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Highway 17: Change in building setback added to corridor study

By Jason Lesley
Coastal Observer

Georgetown County Council delayed making a decision on reducing the setback along Highway 17 this week by agreeing to request the issue be included as part of a corridor study planned by the Grand Strand Area Transportation Study.

The council’s Administration and Finance Committee met Tuesday to discuss Council Member Steve Goggans’ proposal to reduce the setback along Highway 17 and parts of Highway 701 from 90 to 50 feet. All seven council members serve on the committee. The decision will be formalized at next week’s regular council meeting.

Council Chairman Johnny Morant suggested consolidating the setback issue with the GSATS corridor study, and Council Member John Thomas made it a motion.

The study will only consider Highway 17 on the Waccamaw Neck. Council Member Austin Beard said the council could consider the other areas affected by the setback proposal separately.

Goggans opposed the idea of delaying a decision. “I’m not comfortable,” he said, “and do object for a variety of reasons. I don’t think we need these folks telling us what our setback should be.”

Goggans said an engineering firm will likely do the corridor study and may not have the skills to determine the setback. They often operate from the perspective that “more is better,” he said.

He said relying on GSATS was a poor way to proceed. “We need to make a decision,” he said.

Thomas said it would be premature to make the setback change without considering information that could be gathered in the corridor study and from more community input.

Goggans answered that adding the setback issue to the corridor study was “a big distraction.”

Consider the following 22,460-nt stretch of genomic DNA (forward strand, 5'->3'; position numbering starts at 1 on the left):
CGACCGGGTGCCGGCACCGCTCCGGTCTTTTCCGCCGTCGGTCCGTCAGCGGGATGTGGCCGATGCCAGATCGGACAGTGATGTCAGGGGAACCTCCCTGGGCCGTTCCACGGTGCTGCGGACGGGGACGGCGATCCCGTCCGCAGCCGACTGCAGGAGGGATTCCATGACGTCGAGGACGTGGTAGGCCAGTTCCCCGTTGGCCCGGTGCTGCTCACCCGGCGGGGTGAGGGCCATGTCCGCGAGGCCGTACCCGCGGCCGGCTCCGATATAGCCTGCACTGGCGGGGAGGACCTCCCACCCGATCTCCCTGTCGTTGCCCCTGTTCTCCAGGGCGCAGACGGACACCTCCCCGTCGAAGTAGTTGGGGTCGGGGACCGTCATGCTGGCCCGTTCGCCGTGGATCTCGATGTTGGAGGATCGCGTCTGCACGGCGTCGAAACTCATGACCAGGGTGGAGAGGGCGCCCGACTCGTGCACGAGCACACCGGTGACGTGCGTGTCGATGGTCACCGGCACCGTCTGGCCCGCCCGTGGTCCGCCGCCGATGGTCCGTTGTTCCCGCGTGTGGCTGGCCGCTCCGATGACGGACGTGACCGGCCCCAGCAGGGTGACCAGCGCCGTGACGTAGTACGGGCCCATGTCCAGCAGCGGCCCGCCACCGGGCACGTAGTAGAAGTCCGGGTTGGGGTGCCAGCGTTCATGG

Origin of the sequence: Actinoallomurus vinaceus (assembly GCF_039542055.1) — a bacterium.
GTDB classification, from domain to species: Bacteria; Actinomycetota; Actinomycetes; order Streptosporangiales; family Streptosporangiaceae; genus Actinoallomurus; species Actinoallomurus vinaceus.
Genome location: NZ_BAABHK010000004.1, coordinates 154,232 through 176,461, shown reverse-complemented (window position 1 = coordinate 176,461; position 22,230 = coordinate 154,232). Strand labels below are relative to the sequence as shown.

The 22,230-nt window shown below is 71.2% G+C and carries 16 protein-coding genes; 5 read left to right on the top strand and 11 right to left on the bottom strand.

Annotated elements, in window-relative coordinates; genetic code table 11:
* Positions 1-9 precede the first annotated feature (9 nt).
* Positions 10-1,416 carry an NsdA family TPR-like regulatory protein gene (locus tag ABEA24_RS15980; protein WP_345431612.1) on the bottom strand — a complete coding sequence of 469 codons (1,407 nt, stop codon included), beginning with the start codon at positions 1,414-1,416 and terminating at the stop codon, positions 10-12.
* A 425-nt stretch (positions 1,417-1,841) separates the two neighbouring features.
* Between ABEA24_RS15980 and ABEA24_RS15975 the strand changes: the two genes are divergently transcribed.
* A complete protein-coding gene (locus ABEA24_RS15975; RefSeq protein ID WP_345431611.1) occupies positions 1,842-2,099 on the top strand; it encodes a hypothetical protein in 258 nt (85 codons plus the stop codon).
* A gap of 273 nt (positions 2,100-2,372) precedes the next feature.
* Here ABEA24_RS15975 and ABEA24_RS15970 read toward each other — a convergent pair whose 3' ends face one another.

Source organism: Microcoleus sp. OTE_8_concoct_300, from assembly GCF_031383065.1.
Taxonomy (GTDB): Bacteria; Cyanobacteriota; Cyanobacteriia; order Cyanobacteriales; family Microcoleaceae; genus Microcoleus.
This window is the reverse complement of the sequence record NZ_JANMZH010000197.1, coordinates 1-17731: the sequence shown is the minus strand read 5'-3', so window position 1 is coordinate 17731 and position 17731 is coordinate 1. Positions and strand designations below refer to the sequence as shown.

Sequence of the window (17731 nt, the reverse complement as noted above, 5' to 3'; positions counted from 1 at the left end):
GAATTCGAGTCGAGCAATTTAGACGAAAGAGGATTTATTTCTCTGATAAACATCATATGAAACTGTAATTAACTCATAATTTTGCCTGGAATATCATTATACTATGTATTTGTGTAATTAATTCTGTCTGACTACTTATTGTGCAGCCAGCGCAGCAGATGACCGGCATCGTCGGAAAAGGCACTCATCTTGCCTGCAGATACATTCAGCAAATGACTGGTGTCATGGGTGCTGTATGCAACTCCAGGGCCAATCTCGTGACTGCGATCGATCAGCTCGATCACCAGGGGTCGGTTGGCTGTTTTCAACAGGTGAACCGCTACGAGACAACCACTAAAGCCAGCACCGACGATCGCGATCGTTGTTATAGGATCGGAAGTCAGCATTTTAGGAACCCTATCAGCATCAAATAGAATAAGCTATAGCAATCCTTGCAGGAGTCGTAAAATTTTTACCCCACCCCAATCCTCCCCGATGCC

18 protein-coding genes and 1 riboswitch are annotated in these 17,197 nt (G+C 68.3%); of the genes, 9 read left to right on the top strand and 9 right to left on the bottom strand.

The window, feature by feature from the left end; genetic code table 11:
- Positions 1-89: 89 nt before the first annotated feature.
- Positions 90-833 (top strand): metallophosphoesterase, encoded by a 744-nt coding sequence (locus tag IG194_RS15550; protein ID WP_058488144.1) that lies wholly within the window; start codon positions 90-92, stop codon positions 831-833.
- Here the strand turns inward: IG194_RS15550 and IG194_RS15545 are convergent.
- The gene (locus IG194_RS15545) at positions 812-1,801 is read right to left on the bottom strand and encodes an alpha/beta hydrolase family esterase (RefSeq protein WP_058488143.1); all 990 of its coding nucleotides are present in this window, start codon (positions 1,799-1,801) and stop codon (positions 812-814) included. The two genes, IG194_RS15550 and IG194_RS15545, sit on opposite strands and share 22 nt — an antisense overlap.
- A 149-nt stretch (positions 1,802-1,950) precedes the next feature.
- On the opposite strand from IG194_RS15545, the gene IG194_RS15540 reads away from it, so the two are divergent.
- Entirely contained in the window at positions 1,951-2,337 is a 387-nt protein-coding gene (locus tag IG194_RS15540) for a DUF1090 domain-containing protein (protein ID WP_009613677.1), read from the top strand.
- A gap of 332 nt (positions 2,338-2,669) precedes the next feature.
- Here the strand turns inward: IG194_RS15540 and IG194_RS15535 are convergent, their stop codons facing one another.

Morant said the study’s results would not be binding on the council. “The more public input the better,” he said, “even if it’s over an extended period.” Thomas said the study could model the effects of the setback change on traffic, stormwater runoff and pressure on infrastructure. “It would inform us better than we are informed now,” he said.

Goggans said the 50-foot setback’s impact on density, stormwater and traffic would be zero. Thomas quoted a report from the county planning staff that said changing the setback would result in 16 percent more buildable area.

Goggans said the committee had not even heard the report from the county’s Planning Commission — it recommended changing the setback to 50 feet. “We are getting the cart before the horse procedurally,” Goggans said.

Council Member Ron Charlton said he was not comfortable making the decision at the committee meeting. He said esthetics are more pleasing with a 50-foot setback but the density increase is an unanswered question. “We don’t have to make a decision,” he said.

Leona Myers-Miller said she was worried about owners of non-conforming houses on Highway 17 being denied permission to rebuild if 70 percent destroyed by fire or storm. Thomas said they could be grandfathered and rebuilt on the same footprint. County Planning director Boyd Johnson said there could be legal questions if the Waccamaw Neck houses are grandfathered but others in the county are not.

Goggans pressed one more time for the committee to take action. “I don’t understand why the committee won’t make a decision,” he said. “Continuing to study it won’t accomplish anything.”

The committee members voted 5-2 with Goggans and Myers-Miller in the minority to allow GSATS to study the setback first.

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